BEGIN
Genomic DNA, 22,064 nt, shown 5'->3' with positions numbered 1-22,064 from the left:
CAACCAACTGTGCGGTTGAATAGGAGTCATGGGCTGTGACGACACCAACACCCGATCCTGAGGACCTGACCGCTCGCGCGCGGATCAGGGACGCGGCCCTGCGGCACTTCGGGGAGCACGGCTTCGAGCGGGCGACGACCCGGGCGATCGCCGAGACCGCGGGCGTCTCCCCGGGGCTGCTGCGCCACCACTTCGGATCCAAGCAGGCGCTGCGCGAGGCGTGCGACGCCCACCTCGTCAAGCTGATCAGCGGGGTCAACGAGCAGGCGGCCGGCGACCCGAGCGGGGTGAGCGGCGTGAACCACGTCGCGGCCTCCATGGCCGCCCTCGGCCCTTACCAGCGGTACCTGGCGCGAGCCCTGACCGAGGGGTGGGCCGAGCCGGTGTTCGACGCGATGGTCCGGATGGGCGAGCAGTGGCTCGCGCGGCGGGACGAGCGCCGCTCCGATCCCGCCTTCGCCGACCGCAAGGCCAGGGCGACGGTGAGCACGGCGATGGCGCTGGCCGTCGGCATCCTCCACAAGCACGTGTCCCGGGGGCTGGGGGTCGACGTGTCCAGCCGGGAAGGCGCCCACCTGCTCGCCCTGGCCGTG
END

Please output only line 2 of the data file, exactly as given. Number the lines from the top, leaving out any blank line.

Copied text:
CAACCAACTGTGCGGTTGAATAGGAGTCATGGGCTGTGACGACACCAACACCCGATCCTGAGGACCTGACCGCTCGCGCGCGGATCAGGGACGCGGCCCTGCGGCACTTCGGGGAGCACGGCTTCGAGCGGGCGACGACCCGGGCGATCGCCGAGACCGCGGGCGTCTCCCCGGGGCTGCTGCGCCACCACTTCGGATCCAAGCAGGCGCTGCGCGAGGCGTGCGACGCCCACCTCGTCAAGCTGATCAGCGGGGTCAACGAGCAGGCGGCCGGCGACCCGAGCGGGGTGAGCGGCGTGAACCACGTCGCGGCCTCCATGGCCGCCCTCGGCCCTTACCAGCGGTACCTGGCGCGAGCCCTGACCGAGGGGTGGGCCGAGCCGGTGTTCGACGCGATGGTCCGGATGGGCGAGCAGTGGCTCGCGCGGCGGGACGAGCGCCGCTCCGATCCCGCCTTCGCCGACCGCAAGGCCAGGGCGACGGTGAGCACGGCGATGGCGCTGGCCGTCGGCATCCTCCACAAGCACGTGTCCCGGGGGCTGGGGGTCGACGTGTCCAGCCGGGAAGGCGCCCACCTGCTCGCCCTGGCCGTG